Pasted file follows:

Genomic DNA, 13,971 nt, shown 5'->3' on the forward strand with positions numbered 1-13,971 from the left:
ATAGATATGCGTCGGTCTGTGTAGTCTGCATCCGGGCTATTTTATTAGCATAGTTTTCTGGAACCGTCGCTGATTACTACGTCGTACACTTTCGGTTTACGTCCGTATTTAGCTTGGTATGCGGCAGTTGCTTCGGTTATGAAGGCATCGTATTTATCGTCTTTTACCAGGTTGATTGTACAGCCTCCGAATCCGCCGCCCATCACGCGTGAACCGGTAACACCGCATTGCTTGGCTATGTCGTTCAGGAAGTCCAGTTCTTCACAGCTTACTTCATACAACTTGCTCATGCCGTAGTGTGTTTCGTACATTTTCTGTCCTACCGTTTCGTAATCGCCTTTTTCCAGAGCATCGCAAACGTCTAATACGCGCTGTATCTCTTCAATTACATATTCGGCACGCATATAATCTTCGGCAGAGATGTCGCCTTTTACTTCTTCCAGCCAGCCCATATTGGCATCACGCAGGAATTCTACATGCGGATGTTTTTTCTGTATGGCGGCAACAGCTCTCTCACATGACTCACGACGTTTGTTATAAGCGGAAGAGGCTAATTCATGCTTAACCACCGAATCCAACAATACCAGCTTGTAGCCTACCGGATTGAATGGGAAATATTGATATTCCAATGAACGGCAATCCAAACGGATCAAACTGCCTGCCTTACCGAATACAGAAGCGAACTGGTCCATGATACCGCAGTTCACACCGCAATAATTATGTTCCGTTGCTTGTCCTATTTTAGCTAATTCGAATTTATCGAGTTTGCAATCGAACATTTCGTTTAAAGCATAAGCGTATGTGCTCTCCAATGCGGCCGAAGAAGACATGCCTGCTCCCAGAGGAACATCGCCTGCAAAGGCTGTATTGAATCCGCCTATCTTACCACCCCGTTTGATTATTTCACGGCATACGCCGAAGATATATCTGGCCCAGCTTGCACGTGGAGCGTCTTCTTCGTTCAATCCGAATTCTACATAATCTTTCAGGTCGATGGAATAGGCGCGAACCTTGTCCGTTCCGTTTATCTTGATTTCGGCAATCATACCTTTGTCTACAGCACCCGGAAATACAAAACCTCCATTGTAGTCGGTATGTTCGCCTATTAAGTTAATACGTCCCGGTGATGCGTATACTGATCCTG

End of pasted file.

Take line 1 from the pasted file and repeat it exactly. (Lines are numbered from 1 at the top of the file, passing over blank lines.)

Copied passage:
Genomic DNA, 13,971 nt, shown 5'->3' on the forward strand with positions numbered 1-13,971 from the left: